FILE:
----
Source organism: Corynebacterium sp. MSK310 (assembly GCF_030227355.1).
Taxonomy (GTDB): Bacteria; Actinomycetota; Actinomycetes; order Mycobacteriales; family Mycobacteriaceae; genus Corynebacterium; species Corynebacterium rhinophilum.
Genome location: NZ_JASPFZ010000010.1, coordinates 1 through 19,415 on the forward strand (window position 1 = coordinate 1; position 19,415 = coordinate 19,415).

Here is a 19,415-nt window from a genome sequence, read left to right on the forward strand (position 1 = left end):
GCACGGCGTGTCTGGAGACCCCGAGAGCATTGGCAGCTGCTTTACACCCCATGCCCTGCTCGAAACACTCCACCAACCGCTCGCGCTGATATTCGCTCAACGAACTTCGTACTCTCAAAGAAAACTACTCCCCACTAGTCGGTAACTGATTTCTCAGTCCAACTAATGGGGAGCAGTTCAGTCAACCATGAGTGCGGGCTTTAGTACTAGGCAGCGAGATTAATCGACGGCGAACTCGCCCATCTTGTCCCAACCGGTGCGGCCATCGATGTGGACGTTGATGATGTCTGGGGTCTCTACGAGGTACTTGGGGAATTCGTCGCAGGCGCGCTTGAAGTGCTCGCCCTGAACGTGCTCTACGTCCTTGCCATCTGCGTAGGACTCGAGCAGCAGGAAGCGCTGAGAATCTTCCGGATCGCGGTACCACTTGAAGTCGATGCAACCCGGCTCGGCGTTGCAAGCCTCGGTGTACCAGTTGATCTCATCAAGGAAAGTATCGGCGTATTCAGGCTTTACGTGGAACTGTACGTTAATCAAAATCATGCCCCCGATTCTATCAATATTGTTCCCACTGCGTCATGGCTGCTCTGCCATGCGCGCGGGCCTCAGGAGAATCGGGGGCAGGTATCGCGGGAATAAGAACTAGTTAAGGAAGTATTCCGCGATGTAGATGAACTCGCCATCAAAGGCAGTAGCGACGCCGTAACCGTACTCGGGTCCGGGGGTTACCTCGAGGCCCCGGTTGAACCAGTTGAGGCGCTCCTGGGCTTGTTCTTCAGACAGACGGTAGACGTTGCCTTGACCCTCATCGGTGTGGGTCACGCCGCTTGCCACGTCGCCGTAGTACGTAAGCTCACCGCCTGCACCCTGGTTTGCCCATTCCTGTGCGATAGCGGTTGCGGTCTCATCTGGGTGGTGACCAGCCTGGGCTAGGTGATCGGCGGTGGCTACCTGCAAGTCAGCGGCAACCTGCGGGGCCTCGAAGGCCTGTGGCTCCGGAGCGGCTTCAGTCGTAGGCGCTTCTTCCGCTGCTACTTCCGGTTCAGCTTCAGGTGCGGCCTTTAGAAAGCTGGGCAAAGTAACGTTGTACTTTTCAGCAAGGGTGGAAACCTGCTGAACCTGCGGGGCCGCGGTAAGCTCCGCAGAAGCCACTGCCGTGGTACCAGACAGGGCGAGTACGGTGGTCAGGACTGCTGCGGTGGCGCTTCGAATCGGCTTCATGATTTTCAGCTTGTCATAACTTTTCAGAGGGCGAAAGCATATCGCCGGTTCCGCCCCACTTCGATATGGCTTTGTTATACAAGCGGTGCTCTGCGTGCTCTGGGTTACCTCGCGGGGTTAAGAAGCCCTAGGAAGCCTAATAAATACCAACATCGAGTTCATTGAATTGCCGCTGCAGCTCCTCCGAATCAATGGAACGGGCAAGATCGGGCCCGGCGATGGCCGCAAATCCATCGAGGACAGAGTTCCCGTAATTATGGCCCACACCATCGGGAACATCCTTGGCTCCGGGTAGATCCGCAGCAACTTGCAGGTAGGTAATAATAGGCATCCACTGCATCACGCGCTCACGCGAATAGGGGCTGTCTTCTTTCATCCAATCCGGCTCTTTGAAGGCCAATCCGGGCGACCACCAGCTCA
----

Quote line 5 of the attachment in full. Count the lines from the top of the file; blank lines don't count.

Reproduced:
GCACGGCGTGTCTGGAGACCCCGAGAGCATTGGCAGCTGCTTTACACCCCATGCCCTGCTCGAAACACTCCACCAACCGCTCGCGCTGATATTCGCTCAACGAACTTCGTACTCTCAAAGAAAACTACTCCCCACTAGTCGGTAACTGATTTCTCAGTCCAACTAATGGGGAGCAGTTCAGTCAACCATGAGTGCGGGCTTTAGTACTAGGCAGCGAGATTAATCGACGGCGAACTCGCCCATCTTGTCCCAACCGGTGCGGCCATCGATGTGGACGTTGATGATGTCTGGGGTCTCTACGAGGTACTTGGGGAATTCGTCGCAGGCGCGCTTGAAGTGCTCGCCCTGAACGTGCTCTACGTCCTTGCCATCTGCGTAGGACTCGAGCAGCAGGAAGCGCTGAGAATCTTCCGGATCGCGGTACCACTTGAAGTCGATGCAACCCGGCTCGGCGTTGCAAGCCTCGGTGTACCAGTTGATCTCATCAAGGAAAGTATCGGCGTATTCAGGCTTTACGTGGAACTGTACGTTAATCAAAATCATGCCCCCGATTCTATCAATATTGTTCCCACTGCGTCATGGCTGCTCTGCCATGCGCGCGGGCCTCAGGAGAATCGGGGGCAGGTATCGCGGGAATAAGAACTAGTTAAGGAAGTATTCCGCGATGTAGATGAACTCGCCATCAAAGGCAGTAGCGACGCCGTAACCGTACTCGGGTCCGGGGGTTACCTCGAGGCCCCGGTTGAACCAGTTGAGGCGCTCCTGGGCTTGTTCTTCAGACAGACGGTAGACGTTGCCTTGACCCTCATCGGTGTGGGTCACGCCGCTTGCCACGTCGCCGTAGTACGTAAGCTCACCGCCTGCACCCTGGTTTGCCCATTCCTGTGCGATAGCGGTTGCGGTCTCATCTGGGTGGTGACCAGCCTGGGCTAGGTGATCGGCGGTGGCTACCTGCAAGTCAGCGGCAACCTGCGGGGCCTCGAAGGCCTGTGGCTCCGGAGCGGCTTCAGTCGTAGGCGCTTCTTCCGCTGCTACTTCCGGTTCAGCTTCAGGTGCGGCCTTTAGAAAGCTGGGCAAAGTAACGTTGTACTTTTCAGCAAGGGTGGAAACCTGCTGAACCTGCGGGGCCGCGGTAAGCTCCGCAGAAGCCACTGCCGTGGTACCAGACAGGGCGAGTACGGTGGTCAGGACTGCTGCGGTGGCGCTTCGAATCGGCTTCATGATTTTCAGCTTGTCATAACTTTTCAGAGGGCGAAAGCATATCGCCGGTTCCGCCCCACTTCGATATGGCTTTGTTATACAAGCGGTGCTCTGCGTGCTCTGGGTTACCTCGCGGGGTTAAGAAGCCCTAGGAAGCCTAATAAATACCAACATCGAGTTCATTGAATTGCCGCTGCAGCTCCTCCGAATCAATGGAACGGGCAAGATCGGGCCCGGCGATGGCCGCAAATCCATCGAGGACAGAGTTCCCGTAATTATGGCCCACACCATCGGGAACATCCTTGGCTCCGGGTAGATCCGCAGCAACTTGCAGGTAGGTAATAATAGGCATCCACTGCATCACGCGCTCACGCGAATAGGGGCTGTCTTCTTTCATCCAATCCGGCTCTTTGAAGGCCAATCCGGGCGACCACCAGCTCA